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By Beth Smoker 

U.S. Department of Agriculture Initiative Gets Underway

During the U.S. Department of Agriculture’s Climate Month of May, Secretary Vilsack announced an additional $72.3 million for soil health investments to support the department’s 10 Building Blocks for Climate Smart Agriculture. Secretary Vilsack established the USDA climate change initiative just over a year ago in preparation for last year’s Paris Climate Conference. The initiative aims to increase agricultural practices that reduce greenhouse gas emissions and increase carbon sequestration in agriculture and forests.

This additional funding is being distributed through the Natural Resources Conservation Service’s (NRCS) Environmental Quality Incentives Program (EQIP), where each state will have the discretion to determine which Climate Change Building Blocks to focus their additional funds on. This is the first time EQIP funding has been explicitly allocated for climate-smart agriculture practices. California NRCS has received $4.3 million of this $72.3 million allocation.

Photo courtesy of USDA NRCS

Photo courtesy of USDA NRCS

California NRCS plans to fund agricultural management practices that address soil health, nitrogen management, grazing and pasture and private forest practices. All with an eye to increasing soil carbon and reducing greenhouse gas emissions. Farmers and ranchers, beginning this summer, can go into their NRCS District Office to find out more about how they may qualify for the new EQIP climate change funding. The application process is the same as regular EQIP.

A learning opportunity for CDFA’s Healthy Soils Initiative

The USDA funding for climate-smart agriculture comes at an important time for California. The state is considering a new Healthy Soils Initiative, also aimed at providing financial incentives for growers for management practices that reduce greenhouse gas emissions. The California Department of Food and Agriculture (CDFA) recently released its draft framework for the program. The upcoming California NRCS experience of distributing climate-related EQIP funds can help inform the CDFA initiative. More information can be found here.

This article was published on the California Climate and Agriculture Network website on June 9. 

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Conservation Agriculture Systems Innovation Center

Soil health management is key to solving the climate change problems attributable to farming systems. One way to improve soil health is through adopting sustainable conservation systems that include conservation tillage (CT), cover cropping and other practices. CT describes a variety of cropping methods that involve leaving the previous year’s crop residue on top of the soil and planting the next crop right into it. To increase organic matter both above and below the soil surface, cover crops of a single or multiple plant species can also be grown between major crop rotations. Since crop residues are left on the soil surface and not tilled under, CT reduces the number of tractor passes needed, thereby cutting labor and fuel costs. Minimizing mechanical disturbance to the soil reduces erosion and runoff, increases water infiltration rate and retention, and increases carbon sequestration—all important strategies in climate change mitigation. Precision irrigation is another conservation practice that seeks to increase the efficiency of irrigation systems, by reducing pumping time and energy use.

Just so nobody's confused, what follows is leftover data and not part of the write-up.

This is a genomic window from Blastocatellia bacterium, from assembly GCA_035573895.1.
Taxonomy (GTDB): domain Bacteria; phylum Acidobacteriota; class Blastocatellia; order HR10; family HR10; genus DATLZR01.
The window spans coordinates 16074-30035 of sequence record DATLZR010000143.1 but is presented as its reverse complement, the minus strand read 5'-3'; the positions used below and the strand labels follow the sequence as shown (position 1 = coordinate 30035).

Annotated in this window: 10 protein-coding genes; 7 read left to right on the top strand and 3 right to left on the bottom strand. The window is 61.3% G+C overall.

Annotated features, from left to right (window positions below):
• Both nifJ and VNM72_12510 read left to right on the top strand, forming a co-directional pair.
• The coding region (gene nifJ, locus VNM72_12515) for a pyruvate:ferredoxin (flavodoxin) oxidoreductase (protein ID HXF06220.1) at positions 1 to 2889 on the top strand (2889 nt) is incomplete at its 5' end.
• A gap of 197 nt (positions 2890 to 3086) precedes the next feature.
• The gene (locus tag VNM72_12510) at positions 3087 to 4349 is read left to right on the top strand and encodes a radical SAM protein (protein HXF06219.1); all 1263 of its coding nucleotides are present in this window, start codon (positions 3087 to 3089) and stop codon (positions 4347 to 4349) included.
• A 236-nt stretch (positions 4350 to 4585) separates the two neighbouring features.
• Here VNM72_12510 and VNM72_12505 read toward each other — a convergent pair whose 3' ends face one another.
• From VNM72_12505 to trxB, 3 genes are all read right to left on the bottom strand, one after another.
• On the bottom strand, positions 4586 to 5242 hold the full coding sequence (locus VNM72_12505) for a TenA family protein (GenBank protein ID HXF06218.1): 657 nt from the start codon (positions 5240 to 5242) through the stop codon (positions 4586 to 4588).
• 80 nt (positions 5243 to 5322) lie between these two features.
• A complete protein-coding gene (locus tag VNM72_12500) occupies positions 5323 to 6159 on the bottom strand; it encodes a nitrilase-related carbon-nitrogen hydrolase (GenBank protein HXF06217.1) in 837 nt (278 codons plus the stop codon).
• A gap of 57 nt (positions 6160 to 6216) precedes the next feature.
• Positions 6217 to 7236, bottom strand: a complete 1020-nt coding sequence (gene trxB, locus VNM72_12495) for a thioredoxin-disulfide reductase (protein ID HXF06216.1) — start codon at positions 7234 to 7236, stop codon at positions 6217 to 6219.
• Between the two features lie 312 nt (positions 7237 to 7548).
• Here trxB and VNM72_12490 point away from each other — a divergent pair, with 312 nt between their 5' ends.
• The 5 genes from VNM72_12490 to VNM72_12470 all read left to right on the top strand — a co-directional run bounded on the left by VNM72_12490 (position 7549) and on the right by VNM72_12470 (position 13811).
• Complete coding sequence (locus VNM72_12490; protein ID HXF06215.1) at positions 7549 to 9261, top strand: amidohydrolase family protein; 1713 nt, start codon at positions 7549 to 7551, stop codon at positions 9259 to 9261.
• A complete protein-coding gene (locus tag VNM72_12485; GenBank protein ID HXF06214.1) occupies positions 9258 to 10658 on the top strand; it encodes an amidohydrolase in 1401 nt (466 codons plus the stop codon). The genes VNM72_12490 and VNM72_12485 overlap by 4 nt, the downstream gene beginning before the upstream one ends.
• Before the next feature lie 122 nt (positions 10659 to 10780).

Starting in 1998, Dr. Jeff Mitchell of UC Agriculture and Natural Resources (UC ANR) and a group of farmers, researchers, and agriculture professionals have been collaborating in California’s San Joaquin Valley to optimize the techniques and benefits of CT. Together, they formed the Conservation Agriculture Systems Innovation (CASI) Center with the goal of increasing the adoption of conservation farming systems to over 50 percent of California’s cropping acreage by 2028. CASI conducts research, demonstrations, and outreach to growers, agencies, and environmental and consumer groups.

CASI’s mission is twofold: improve the livelihoods of California farmers while conserving and improving natural resources. Working directly with growers and public agency representatives allows CASI researchers to develop projects that reflect an understanding of whole-farm systems and the importance of combining conservation practices to optimize climate benefits.